Need to relook Make in India policy to boost defence industry: CDS Rawat

New Delhi (NVI): India’s aspirations of being a regional power can no longer be held hostage to arms import, Chief of Defence Staff (CDS) General Bipin Rawat today said, while highlighting the need for industry to seize opportunities in defence manufacturing.

While addressing eSymposium on ‘Catalysing Defence Exports’, organized by FICCI, General Rawat said, “Amidst the host of initiatives taken by the government to boost domestic defence industry, time is now right for the industry to seize the opportunities and achieve strategic interdependence in defence manufacturing and make India a net exporter of defence equipment.”

He stated that it is imperative for India to invest in building long-term indigenous capabilities on application of decisive military power which will also give us the benefit of increasing our defence exports in the future. “All stakeholders must play a key role in developing the desired defence ecosystem,” he said.

To boost the defence industry and export of defence products, General Rawat emphasized on the need to relook the Make in India policy. “Make in India theme may be relooked with three broad objectives viz. Make in India for import substitution, Make in India for sustained domestic demand and Make in India for global exports,” he added.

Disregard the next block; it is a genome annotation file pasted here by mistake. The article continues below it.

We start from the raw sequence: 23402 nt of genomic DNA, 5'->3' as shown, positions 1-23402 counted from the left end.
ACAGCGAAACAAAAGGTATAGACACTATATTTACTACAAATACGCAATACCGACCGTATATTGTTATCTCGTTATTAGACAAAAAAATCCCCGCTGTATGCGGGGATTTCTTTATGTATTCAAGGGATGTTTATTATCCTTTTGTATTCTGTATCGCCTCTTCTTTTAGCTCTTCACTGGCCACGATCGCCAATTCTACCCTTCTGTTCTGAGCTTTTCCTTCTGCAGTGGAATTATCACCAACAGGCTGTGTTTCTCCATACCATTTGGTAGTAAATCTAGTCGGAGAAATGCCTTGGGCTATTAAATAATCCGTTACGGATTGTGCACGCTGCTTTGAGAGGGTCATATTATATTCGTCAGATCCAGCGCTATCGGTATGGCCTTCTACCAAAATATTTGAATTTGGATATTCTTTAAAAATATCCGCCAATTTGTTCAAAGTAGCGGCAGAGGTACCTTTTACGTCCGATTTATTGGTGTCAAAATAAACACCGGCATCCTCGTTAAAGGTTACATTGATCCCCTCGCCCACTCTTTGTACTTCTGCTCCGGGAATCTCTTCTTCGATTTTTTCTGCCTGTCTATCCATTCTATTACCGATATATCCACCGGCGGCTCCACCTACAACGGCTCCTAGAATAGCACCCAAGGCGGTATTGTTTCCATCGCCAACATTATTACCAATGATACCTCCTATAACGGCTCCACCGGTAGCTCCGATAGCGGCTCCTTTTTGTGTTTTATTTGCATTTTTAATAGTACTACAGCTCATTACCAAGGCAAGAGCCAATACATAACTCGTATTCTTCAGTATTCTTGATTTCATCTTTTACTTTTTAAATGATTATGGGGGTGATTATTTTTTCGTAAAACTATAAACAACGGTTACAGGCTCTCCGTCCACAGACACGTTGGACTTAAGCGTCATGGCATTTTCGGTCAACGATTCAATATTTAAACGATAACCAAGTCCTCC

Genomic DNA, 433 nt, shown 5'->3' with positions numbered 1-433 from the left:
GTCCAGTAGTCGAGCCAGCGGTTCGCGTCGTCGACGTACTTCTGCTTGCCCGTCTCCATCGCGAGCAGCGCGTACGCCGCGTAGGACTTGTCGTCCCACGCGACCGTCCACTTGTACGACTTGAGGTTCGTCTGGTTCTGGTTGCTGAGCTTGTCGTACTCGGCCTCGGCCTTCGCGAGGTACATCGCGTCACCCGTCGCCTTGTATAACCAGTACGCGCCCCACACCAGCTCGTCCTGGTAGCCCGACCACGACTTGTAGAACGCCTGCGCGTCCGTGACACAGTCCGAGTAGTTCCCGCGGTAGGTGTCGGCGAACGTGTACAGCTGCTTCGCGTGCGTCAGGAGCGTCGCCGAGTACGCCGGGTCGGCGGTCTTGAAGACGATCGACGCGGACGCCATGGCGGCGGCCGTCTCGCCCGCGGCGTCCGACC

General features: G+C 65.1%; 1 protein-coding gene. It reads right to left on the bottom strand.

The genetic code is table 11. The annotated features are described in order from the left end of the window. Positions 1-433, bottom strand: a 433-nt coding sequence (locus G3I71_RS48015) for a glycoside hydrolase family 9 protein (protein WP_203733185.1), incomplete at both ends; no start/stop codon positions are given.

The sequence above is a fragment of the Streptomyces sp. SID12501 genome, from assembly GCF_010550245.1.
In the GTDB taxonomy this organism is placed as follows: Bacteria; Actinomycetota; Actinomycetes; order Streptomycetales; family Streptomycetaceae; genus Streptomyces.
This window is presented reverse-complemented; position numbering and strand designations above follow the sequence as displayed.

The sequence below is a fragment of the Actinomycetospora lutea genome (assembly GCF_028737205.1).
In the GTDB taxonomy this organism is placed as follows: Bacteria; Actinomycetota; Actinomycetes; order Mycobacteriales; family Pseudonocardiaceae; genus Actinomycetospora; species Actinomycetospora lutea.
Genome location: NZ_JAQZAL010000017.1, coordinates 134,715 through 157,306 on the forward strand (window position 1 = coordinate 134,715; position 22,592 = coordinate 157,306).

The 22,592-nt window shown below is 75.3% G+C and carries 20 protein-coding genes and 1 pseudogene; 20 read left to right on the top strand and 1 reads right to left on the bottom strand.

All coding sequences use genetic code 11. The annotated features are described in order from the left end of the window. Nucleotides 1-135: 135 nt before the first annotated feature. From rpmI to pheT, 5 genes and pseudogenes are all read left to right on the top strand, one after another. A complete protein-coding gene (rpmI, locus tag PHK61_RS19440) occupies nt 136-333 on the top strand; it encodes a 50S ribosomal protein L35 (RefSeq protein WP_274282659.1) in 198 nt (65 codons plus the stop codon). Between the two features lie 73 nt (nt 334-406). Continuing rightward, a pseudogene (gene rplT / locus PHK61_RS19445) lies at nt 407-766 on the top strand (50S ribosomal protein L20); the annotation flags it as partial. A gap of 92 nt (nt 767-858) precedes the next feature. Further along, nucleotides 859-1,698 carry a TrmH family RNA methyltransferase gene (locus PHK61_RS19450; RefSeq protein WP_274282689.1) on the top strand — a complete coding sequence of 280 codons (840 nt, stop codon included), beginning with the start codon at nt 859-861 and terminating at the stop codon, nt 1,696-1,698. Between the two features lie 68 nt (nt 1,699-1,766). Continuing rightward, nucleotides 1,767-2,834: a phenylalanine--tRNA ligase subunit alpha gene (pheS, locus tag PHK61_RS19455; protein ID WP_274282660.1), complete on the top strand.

He further said that there is a need for well thought out defence export strategies on economic viability and sustained growth for defence industry.

General Rawat said that recent announcements by the government including the negative import list, increasing the FDI limit, separate budget provisions are some of the initiative that will lead to a comprehensive defence ecological system within the MSME sector.

“The MSMEs as tier-2 and 3 suppliers, startups as innovators and industry houses as aggregators, quality assurance services, and academia must work in synergy to come up with world class defence products,” he said.

He also said that India needs to revamp our ordnance factories and other defence PSUs in terms of modernization, work culture and quality control. “Corporatization including public listing of some units would be the way forward to ensure more efficient interface with the designer and the end user,” he said.

CDS Rawat further emphasised that COVID-19 has impacted the supply chain distribution including the defence sector. “India should have a robust defence manufacturing capacity which will not only ensure strategic interdependence but will also bring substantial revenue in making India modern, prosperous, and secure,” he added.

-ARK